Chris and Paula have many of the typical electric needs of a U.S. family: lights, toaster, blender, hair dryer, juicer, stereo, television, refrigerator and washing machine. Along with lighting needs, refrigerators, washing machines, electric heaters, air conditioners and electric ovens usually are the biggest electrical loads in a house. Thanks to their lower consumption of energy, high efficiency refrigerators and horizontal-axis washers are easy to run on solar electricity. (Appliances that use electricity to generate heat such as electric stoves and heaters are relatively inefficient and not well-suited to solar electric.) Chris and Paula bought a Sunfrost refrigerator and a Staber washing machine, which both retain their warranties even connected to a PV system. Highly insulated Sunfrost refrigerators use about one-quarter of the energy of conventional refrigerator. Their Staber washer, besides saving about two-thirds of the water typically used, also cuts energy usage in half, compared to vertical-axis washers. Chris and Paula also chose energy-efficient compact fluorescent lightbulbs, which require one-quarter of the energy used by incandescent lightbulbs. just this simple switch — investing in 10 15-watt compact fluorescent fights, instead of 10 60-watt incandescent lights — can make the difference in buying three to four fewer 100-watt PV panels — a savings of thousands of dollars.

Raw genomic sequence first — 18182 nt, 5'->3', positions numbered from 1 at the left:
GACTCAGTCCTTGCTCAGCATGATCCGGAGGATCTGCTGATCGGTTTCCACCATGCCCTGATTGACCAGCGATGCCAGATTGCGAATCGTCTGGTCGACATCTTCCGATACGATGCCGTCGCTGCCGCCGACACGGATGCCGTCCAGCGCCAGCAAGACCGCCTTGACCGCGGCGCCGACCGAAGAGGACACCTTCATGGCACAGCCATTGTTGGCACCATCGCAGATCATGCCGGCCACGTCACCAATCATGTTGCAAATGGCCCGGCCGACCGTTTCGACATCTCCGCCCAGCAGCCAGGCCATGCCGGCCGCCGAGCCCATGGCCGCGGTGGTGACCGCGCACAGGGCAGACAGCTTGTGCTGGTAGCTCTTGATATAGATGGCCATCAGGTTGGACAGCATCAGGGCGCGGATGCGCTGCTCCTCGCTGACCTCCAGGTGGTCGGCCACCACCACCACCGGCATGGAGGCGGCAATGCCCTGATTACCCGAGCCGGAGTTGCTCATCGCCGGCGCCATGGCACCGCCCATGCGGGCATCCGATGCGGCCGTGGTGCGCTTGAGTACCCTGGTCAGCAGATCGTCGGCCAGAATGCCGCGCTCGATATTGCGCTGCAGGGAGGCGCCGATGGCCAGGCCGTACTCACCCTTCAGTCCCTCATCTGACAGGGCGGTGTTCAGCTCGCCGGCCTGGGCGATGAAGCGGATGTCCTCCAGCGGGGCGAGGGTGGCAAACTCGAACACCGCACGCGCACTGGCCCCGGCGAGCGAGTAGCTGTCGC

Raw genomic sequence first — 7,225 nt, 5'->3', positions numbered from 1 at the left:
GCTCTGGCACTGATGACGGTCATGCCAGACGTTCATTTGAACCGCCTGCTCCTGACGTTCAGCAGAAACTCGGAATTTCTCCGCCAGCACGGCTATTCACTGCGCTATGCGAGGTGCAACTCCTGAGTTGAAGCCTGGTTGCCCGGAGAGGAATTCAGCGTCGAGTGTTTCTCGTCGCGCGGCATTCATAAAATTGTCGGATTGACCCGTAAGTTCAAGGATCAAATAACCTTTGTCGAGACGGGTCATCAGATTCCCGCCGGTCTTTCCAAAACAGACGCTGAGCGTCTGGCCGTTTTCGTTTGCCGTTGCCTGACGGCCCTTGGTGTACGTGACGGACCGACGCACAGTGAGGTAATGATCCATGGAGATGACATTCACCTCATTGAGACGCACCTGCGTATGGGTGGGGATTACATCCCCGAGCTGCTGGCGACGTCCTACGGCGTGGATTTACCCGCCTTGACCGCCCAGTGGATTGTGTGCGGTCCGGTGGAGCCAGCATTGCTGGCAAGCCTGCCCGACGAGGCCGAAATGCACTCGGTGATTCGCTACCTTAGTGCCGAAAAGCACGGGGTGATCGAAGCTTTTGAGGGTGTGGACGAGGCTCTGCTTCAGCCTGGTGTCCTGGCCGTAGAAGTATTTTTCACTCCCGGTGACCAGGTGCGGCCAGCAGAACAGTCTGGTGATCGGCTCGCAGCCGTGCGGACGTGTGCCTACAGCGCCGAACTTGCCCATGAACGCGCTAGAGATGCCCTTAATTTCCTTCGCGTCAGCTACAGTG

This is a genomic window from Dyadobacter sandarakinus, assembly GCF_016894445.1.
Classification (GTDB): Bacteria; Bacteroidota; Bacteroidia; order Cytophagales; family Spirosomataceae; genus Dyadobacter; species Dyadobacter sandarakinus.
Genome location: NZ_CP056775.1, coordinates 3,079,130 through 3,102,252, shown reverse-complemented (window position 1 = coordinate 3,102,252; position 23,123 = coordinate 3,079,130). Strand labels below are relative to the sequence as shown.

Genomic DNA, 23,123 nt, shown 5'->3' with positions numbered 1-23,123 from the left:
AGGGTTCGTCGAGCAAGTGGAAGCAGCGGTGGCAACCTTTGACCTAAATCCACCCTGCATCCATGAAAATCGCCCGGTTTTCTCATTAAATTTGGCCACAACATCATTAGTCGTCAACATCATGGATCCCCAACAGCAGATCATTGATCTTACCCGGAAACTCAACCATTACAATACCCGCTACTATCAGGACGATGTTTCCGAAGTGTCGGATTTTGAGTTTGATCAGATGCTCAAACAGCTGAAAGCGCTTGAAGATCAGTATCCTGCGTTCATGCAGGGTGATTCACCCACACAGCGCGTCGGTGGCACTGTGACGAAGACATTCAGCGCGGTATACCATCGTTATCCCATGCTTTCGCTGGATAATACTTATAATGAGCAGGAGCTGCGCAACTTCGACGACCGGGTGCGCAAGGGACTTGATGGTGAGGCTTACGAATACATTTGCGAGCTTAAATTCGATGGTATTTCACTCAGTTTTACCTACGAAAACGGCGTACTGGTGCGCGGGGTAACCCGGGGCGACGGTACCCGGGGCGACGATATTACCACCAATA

Using the calculations the couple provided to him, Ely designed an eight-panel "starter" system that could be expanded to 12 panels as the budget allowed. A backup propane-powered generator, says Ely, was the ace in the hole that enabled the initial implementation of a smaller, more inexpensive system. (You can calculate your own household's energy loads by using the Electric Load Estimation chart and the Wattage Chart, which are in the Image Gallery.)